A third of the world’s shipping goes through the South China Sea's waters, and it is an important fishing groundby Bronwen Maddox / December 10, 2014 / Leave a comment
Published in January 2015 issue of Prospect Magazine
China’s assertiveness in the South China Sea is raising fears that it is bent on turning the maritime region into “a Chinese lake.” Shinzo Abe, Japan’s Prime Minister, has already accused it of trying to create “Lake Beijing” by extending its influence and military operations while pressing its claim to disputed territories (as indicated by the “Nine-Dash Line” its governments have drawn on maps of the region since 1947). The coming year will show whether it is prepared to abide by UN conventions and arbitration, and how much the US is prepared to defend its allies in what had been described, in the decades after the Second World War, as a “veritable American naval lake.” The South China Sea, as it is mainly called internationally—but called the South Sea by China, the East Sea by Vietnam, and increasingly the East Philippine Sea by Philippine officials—has been one of the world’s richest cultural and commercial exchanges. A third of the world’s shipping goes through its waters, and it is an important fishing ground.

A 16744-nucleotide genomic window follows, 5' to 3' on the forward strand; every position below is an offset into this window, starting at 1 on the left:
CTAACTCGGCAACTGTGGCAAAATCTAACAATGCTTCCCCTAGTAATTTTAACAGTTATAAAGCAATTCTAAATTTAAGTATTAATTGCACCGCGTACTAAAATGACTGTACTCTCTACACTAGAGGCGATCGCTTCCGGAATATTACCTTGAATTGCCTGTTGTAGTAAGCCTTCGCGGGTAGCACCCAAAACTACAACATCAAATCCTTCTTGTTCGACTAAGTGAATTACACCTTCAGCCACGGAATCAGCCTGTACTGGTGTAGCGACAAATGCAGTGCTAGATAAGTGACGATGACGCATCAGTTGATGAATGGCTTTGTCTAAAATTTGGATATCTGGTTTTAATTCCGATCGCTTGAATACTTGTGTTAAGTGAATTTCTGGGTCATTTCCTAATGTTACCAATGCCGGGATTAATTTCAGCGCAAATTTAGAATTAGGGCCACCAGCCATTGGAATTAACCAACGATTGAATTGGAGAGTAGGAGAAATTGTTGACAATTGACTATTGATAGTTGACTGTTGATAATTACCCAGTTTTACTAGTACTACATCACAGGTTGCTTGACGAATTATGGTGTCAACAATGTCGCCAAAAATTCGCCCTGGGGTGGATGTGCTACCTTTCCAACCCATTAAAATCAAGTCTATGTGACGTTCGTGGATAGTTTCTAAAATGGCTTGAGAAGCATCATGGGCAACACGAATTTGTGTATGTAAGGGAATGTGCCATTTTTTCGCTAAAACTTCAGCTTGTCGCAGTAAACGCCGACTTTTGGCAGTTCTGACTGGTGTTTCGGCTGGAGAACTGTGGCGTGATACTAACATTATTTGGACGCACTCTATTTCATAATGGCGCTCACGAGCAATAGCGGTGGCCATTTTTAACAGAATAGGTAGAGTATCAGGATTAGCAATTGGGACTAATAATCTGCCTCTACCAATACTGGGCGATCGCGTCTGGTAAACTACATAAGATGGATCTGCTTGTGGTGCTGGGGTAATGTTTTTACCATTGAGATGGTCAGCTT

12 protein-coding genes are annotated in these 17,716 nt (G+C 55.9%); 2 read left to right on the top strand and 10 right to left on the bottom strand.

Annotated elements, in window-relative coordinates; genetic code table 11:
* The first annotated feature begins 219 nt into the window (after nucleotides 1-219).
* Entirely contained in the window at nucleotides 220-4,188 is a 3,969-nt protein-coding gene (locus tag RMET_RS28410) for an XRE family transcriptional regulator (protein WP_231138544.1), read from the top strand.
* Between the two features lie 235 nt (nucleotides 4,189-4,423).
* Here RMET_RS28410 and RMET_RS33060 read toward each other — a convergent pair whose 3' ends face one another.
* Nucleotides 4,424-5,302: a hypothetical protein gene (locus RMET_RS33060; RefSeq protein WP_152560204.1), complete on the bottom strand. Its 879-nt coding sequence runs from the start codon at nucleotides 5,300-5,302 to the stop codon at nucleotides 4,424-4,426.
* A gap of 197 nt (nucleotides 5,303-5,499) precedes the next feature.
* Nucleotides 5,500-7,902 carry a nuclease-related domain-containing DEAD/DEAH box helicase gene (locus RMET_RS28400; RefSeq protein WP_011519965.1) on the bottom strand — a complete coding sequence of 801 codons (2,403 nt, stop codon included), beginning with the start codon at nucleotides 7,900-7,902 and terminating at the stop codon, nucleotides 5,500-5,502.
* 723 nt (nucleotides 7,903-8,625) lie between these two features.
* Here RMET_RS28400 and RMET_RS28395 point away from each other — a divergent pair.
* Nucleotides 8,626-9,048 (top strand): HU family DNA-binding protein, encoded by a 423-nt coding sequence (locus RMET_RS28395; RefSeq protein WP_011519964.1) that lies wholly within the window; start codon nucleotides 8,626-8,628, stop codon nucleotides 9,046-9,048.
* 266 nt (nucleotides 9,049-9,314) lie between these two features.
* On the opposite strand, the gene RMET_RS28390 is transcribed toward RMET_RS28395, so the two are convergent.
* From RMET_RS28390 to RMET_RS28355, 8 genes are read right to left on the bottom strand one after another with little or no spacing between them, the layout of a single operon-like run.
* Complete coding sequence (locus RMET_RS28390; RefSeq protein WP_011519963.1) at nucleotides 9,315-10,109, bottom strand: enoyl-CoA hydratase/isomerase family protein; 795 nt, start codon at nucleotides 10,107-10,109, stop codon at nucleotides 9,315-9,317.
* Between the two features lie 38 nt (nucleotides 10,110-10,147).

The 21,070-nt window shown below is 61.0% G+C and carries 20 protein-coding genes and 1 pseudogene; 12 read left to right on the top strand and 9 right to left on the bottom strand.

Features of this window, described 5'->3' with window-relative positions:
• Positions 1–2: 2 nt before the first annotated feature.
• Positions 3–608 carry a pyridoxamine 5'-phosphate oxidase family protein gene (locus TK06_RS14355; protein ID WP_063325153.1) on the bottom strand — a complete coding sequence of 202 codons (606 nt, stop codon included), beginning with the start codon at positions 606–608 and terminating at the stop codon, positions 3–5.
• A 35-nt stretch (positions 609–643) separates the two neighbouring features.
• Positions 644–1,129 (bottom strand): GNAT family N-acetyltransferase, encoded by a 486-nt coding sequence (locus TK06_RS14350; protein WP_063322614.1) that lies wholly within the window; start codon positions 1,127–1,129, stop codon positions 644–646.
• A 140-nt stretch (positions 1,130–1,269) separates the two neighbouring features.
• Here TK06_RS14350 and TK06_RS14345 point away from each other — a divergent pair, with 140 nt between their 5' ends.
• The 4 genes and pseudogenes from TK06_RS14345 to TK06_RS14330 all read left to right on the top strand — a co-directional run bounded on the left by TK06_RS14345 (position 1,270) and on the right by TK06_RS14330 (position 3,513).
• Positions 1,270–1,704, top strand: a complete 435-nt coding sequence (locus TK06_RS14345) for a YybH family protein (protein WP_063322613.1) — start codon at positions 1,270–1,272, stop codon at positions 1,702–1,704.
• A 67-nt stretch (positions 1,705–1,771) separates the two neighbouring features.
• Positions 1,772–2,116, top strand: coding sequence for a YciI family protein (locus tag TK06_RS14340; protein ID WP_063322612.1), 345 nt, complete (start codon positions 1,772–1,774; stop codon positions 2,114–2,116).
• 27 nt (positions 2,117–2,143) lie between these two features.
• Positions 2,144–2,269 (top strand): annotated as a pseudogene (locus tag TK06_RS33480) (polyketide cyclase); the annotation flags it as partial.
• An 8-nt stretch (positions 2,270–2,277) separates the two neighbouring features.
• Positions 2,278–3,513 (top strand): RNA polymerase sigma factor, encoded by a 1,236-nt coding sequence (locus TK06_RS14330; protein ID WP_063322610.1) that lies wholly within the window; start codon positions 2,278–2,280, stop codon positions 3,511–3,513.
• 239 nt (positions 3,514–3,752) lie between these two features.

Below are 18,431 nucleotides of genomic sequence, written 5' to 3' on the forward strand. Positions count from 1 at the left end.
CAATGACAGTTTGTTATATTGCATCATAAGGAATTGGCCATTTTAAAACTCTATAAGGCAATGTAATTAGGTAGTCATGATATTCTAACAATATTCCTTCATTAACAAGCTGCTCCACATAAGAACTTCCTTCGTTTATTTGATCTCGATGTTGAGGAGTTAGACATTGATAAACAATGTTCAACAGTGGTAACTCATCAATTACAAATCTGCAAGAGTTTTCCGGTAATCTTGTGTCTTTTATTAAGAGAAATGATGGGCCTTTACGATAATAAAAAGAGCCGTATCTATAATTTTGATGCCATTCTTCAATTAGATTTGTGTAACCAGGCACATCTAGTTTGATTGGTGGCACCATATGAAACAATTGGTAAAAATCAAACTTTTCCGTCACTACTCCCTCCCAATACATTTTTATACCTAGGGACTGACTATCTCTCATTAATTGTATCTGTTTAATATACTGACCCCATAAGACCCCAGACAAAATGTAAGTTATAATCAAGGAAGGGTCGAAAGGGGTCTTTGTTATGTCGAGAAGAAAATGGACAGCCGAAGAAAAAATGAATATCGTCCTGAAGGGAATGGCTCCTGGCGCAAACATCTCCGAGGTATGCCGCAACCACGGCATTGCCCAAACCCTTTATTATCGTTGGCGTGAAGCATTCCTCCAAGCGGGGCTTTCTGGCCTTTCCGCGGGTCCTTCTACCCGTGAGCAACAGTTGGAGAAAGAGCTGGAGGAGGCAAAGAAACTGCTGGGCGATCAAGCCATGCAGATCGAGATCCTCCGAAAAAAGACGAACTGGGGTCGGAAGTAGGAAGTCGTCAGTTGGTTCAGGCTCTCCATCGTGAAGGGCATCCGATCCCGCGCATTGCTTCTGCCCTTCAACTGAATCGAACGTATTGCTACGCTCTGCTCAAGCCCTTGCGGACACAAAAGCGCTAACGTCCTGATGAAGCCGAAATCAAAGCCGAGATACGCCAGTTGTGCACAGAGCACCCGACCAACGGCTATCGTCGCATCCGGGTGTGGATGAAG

But it has been a source of territorial tension for centuries, much of that focused on the hundreds of small islands. China and the Philippines both have claims on the Scarborough Shoal; China and Vietnam contest the Paracel Islands; and China, Vietnam, the Philippines, Brunei and Malaysia all claim the Spratlys….